Fidell, moreover, removed his name from the Supreme Court amicus brief his organization, the National Institute of Military Justice (lavishly funded by George Soros), filed in the more recent Boumediene case — which, as anyone familiar with Greenhouse’s always-balanced reporting can tell you, involves whether it was proper for Congress, in its “waning weeks under Republican control,” to engage in “court-stripping action … in light of the Constitution’s injunction to Congress not to suspend ‘the privilege’ of habeas corpus.” Greenhouse has acknowledged her husband struck his name precisely because he knew she was reporting on the case. Their tracks, however, were not covered: He had already signed the brief his organization filed on behalf of the same detainees in the lower court; and even in the Supreme Court, Fidell was listed in the amicus brief submitted by another entity, the Constitution Project, as one of the signatories to its “Statement on Restoring Habeas Corpus Rights Eliminated By The Military Commissions Act.”
Why was Fidell’s involvement in the cases a “patent” conflict for his wife’s reporting on them? Well, if that’s not plain enough on its face, one could rely on the generally applicable legal standard, which counsels counsel to avoid “even the appearance of impropriety.” But why resort to such arid rules when we have the New York Times itself as our compass.
The Times is ever quick to find conflicts of interest, just not in its own house. For example, one could only be astonished (which, by the Grey Lady’s standards, is saying something) when the newspaper — a plaything passed down from Sulzberger to Sulzberger — elected to fret at length about “neo[con]-nepotism” at Commentary. The magazine had announced that the highly accomplished John Podhoretz had been chosen to become its next editor: clearly a merit promotion notwithstanding that John will assume the prestigious seat his legendary father, Norman, occupied for decades.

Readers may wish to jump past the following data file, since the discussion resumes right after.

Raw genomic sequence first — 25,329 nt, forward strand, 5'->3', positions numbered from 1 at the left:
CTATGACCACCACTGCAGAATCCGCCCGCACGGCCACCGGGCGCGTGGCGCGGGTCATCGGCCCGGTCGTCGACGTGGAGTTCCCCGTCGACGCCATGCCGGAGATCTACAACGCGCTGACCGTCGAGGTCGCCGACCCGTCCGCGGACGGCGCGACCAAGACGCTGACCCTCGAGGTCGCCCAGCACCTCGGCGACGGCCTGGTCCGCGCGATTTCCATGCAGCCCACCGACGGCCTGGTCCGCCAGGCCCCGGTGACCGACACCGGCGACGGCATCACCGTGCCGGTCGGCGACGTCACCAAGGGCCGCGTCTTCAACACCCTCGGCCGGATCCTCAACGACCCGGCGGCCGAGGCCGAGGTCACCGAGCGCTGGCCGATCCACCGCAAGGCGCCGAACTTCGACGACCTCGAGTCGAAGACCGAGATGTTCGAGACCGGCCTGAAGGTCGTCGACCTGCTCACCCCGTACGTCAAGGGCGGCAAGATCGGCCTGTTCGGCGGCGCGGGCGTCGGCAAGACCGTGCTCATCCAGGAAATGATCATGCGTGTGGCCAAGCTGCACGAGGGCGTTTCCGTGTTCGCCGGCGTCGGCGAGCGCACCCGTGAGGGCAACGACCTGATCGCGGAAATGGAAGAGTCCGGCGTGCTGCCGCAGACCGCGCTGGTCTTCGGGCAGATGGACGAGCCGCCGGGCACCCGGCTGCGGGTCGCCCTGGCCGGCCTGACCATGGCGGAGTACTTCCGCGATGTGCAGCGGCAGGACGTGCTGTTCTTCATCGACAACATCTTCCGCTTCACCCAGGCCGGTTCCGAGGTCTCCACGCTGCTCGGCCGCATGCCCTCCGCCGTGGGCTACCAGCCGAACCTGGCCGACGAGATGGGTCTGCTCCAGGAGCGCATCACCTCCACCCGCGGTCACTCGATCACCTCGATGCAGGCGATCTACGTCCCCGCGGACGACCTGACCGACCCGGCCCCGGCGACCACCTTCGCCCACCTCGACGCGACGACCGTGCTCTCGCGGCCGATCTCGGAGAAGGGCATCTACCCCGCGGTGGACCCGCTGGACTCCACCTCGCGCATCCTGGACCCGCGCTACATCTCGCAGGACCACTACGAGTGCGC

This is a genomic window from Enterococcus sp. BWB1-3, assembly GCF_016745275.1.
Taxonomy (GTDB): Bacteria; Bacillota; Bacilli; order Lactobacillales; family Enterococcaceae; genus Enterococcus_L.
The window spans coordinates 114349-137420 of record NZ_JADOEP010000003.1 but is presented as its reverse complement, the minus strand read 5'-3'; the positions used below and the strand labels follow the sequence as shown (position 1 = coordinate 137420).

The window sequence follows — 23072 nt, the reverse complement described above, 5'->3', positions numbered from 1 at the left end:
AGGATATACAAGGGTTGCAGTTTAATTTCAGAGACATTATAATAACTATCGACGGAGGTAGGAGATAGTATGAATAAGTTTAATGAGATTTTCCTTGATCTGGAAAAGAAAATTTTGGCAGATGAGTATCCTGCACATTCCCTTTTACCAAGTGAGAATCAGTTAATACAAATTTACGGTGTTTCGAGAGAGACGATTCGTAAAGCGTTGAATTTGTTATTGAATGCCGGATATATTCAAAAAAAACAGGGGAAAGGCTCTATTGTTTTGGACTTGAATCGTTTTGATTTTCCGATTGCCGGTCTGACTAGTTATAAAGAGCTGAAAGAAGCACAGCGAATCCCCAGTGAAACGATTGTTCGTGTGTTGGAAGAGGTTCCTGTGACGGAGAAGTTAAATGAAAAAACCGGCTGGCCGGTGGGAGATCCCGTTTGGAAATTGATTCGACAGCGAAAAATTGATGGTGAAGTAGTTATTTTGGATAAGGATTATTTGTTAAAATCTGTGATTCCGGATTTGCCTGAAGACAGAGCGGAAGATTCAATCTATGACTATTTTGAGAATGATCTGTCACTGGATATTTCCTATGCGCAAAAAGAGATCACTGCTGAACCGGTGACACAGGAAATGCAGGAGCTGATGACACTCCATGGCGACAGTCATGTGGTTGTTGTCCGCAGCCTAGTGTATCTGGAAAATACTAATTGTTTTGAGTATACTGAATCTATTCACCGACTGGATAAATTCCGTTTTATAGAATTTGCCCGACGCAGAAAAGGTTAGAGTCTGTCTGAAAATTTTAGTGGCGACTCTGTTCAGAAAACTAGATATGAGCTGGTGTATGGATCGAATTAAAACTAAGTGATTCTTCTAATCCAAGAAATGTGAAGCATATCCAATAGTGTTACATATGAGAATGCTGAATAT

Then there was another Times fave, Justice Antonin Scalia, who outraged the editors because he would not recuse himself from a case in which the high court considered a Bush administration task force — after all, the Justice had gone duck-hunting with [shudder] Dick Cheney. “It is an elemental principle of law,” the Times railed “that judges must not have, or even appear to have, an interest in the cases before them.” Why, “[t]he public wants judges to avoid even the suggestion of bias[.]” In fact, you know, when you get right down to it, “the biggest problem” with these sorts of conflicts, based on the intimate bonds society recognizes when a man and a man hunt ducks together, “is the lack of effective enforcement.”
Former World Bank President Paul Wolfowitz? Sure, he had fully disclosed his romantic relationship with a subordinate before coming to the bank, and, with the board’s knowledge, had made arrangements to ensure that she was moved out of his chain-of-command. But that wasn’t good enough for the Times: He had approved a raise to compensate this professional woman whose career had been potentially damaged, a raise that was comparative chump-change by World Bank salary standards. Clearly, the editors insisted, he had to go.
Indeed, speaking of Wolfowitz, the editors have also just about had it with the ethical insensitivity of the whole damn Bush administration. “Across six years,” they pronounced several months ago, the president had “mocked all standards of conflict of interest by choosing private industry zealots for high regulatory posts” — a practice the Times apparently found novel (especially compared, say, to the ever-scrupulous Clinton administration).
So let’s see: John and Norman Podhoretz, Justice Scalia, Vice President Cheney, former Defense Secretary Paul Wolfowitz, and President Bush, all of immensely questionable probity. But Linda Greenhouse covering cases her husband is litigating and writing reports sprinkled with points he might even have made himself? No problem.